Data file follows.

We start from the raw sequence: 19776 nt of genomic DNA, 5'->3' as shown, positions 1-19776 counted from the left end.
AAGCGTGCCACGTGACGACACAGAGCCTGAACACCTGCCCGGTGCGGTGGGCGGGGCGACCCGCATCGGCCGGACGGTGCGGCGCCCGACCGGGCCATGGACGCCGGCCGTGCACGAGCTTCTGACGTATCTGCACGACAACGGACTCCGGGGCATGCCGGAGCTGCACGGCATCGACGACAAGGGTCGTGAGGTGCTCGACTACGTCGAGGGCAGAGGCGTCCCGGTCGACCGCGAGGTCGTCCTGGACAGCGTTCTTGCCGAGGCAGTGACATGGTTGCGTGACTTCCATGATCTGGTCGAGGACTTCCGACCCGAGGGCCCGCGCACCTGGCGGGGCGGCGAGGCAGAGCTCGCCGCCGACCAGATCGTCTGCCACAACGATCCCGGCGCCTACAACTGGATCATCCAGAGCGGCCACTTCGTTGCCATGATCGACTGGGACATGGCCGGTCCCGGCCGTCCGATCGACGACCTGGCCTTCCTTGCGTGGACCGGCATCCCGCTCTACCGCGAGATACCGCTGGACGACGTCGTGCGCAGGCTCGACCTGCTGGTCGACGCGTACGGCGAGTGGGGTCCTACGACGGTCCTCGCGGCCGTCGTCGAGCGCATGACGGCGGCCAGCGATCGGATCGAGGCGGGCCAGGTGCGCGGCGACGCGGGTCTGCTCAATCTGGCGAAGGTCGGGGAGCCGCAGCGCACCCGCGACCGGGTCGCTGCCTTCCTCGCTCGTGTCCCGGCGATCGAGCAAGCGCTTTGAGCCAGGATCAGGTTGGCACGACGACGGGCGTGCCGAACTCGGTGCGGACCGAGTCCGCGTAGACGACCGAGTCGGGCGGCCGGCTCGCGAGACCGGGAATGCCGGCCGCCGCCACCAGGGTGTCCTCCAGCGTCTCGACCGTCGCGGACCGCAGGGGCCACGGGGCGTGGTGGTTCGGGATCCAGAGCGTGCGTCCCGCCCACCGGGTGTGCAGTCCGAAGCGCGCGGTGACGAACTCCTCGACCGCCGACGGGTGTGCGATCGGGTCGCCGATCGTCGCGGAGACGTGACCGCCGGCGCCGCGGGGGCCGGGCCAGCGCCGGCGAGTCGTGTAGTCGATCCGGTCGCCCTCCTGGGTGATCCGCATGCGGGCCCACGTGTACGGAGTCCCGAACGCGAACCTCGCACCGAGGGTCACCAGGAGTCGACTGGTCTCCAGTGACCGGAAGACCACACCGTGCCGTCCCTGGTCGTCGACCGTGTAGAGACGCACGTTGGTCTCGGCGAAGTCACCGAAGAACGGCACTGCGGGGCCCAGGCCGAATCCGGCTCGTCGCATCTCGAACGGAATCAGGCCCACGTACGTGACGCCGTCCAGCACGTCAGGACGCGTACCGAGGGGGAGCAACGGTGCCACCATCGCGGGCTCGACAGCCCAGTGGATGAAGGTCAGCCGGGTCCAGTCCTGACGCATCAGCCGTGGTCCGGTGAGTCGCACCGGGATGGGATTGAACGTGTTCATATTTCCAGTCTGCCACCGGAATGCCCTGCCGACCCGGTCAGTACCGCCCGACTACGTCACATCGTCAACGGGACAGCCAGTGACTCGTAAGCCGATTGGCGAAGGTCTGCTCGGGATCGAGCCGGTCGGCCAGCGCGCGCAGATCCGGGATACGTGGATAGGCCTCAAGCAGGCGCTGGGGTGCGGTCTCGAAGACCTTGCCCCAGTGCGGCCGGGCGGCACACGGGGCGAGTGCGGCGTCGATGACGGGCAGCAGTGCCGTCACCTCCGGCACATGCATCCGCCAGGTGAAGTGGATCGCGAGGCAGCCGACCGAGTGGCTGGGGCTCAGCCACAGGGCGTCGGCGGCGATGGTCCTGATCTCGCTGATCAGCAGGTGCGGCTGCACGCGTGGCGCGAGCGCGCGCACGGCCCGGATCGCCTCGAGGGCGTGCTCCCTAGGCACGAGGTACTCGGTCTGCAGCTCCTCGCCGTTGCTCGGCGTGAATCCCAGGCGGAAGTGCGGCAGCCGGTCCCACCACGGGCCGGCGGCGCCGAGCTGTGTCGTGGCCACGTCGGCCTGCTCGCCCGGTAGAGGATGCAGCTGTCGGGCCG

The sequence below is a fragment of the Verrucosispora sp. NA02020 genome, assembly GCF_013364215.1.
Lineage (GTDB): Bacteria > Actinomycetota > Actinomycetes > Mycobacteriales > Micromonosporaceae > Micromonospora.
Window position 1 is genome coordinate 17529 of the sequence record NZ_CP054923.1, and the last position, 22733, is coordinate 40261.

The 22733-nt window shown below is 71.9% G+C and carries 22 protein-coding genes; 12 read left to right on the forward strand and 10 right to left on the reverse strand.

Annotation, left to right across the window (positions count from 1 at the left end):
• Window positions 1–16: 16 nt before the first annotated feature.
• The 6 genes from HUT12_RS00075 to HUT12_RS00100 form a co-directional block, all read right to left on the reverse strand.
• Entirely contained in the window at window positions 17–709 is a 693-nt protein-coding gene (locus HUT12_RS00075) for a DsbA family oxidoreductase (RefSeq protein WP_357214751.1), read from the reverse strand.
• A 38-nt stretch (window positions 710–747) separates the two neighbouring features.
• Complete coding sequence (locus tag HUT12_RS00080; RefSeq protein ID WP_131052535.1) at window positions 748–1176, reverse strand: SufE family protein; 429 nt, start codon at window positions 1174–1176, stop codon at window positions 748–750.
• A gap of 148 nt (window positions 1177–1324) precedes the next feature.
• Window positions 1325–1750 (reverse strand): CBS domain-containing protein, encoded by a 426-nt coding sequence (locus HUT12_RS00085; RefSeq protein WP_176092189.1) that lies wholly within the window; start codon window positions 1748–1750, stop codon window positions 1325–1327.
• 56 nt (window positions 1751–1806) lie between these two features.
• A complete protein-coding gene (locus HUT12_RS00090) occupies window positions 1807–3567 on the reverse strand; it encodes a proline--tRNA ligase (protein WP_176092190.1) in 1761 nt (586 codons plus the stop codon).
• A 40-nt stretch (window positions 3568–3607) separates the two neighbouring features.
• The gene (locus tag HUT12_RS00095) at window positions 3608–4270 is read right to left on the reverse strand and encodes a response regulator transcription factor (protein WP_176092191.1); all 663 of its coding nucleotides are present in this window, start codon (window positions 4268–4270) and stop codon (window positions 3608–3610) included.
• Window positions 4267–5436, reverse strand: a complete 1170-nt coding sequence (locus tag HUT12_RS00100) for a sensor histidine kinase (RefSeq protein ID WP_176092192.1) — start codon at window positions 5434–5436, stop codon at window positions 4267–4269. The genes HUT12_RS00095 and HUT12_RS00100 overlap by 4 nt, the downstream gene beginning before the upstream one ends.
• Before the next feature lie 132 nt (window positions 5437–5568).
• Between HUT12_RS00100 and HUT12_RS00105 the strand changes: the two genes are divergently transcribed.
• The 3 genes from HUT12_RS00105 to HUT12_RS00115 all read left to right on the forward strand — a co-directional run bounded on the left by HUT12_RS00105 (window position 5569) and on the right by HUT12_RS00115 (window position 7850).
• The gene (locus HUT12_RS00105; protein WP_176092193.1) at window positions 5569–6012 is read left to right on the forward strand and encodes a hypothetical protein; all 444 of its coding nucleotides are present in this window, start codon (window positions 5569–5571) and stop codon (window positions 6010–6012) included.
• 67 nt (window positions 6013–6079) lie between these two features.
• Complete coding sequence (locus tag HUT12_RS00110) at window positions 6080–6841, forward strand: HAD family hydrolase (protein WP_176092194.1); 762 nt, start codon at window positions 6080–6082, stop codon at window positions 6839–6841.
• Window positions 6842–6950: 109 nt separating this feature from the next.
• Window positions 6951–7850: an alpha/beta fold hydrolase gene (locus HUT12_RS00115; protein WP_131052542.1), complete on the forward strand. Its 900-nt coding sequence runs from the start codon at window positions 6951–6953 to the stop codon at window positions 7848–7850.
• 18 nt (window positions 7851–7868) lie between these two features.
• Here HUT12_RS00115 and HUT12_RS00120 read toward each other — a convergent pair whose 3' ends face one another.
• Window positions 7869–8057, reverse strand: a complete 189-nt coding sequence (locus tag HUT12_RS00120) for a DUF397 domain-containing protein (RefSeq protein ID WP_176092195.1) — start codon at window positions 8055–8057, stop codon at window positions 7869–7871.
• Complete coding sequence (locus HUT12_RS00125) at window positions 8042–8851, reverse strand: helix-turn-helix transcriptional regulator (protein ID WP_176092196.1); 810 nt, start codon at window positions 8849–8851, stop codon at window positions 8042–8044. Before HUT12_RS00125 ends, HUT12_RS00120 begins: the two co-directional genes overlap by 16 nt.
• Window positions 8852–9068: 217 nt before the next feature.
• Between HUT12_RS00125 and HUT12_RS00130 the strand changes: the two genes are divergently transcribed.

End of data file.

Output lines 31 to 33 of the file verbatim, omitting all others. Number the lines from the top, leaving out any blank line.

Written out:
• Complete coding sequence (locus HUT12_RS00125) at window positions 8042–8851, reverse strand: helix-turn-helix transcriptional regulator (protein ID WP_176092196.1); 810 nt, start codon at window positions 8849–8851, stop codon at window positions 8042–8044. Before HUT12_RS00125 ends, HUT12_RS00120 begins: the two co-directional genes overlap by 16 nt.
• Window positions 8852–9068: 217 nt before the next feature.
• Between HUT12_RS00125 and HUT12_RS00130 the strand changes: the two genes are divergently transcribed.